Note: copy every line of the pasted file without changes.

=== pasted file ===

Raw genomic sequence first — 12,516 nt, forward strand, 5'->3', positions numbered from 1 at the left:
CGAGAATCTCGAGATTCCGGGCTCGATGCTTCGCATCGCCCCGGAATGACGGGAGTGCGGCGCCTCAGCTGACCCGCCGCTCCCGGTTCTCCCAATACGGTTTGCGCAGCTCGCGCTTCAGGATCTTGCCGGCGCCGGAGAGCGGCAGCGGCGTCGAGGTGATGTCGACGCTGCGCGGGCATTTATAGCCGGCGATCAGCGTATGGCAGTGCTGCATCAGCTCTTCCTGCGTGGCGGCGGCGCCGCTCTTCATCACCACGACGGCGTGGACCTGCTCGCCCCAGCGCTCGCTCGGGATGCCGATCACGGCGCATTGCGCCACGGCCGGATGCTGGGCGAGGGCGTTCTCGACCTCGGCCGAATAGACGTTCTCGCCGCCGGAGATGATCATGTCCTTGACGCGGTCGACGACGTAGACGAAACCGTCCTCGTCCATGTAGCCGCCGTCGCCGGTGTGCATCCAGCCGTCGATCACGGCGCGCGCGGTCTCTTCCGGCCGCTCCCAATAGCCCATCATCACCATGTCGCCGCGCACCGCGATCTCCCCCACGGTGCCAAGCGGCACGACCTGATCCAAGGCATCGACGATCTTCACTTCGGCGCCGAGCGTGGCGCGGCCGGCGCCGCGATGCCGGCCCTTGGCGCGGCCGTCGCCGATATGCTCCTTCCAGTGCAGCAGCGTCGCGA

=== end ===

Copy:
Raw genomic sequence first — 12,516 nt, forward strand, 5'->3', positions numbered from 1 at the left:
CGAGAATCTCGAGATTCCGGGCTCGATGCTTCGCATCGCCCCGGAATGACGGGAGTGCGGCGCCTCAGCTGACCCGCCGCTCCCGGTTCTCCCAATACGGTTTGCGCAGCTCGCGCTTCAGGATCTTGCCGGCGCCGGAGAGCGGCAGCGGCGTCGAGGTGATGTCGACGCTGCGCGGGCATTTATAGCCGGCGATCAGCGTATGGCAGTGCTGCATCAGCTCTTCCTGCGTGGCGGCGGCGCCGCTCTTCATCACCACGACGGCGTGGACCTGCTCGCCCCAGCGCTCGCTCGGGATGCCGATCACGGCGCATTGCGCCACGGCCGGATGCTGGGCGAGGGCGTTCTCGACCTCGGCCGAATAGACGTTCTCGCCGCCGGAGATGATCATGTCCTTGACGCGGTCGACGACGTAGACGAAACCGTCCTCGTCCATGTAGCCGCCGTCGCCGGTGTGCATCCAGCCGTCGATCACGGCGCGCGCGGTCTCTTCCGGCCGCTCCCAATAGCCCATCATCACCATGTCGCCGCGCACCGCGATCTCCCCCACGGTGCCAAGCGGCACGACCTGATCCAAGGCATCGACGATCTTCACTTCGGCGCCGAGCGTGGCGCGGCCGGCGCCGCGATGCCGGCCCTTGGCGCGGCCGTCGCCGATATGCTCCTTCCAGTGCAGCAGCGTCGCGA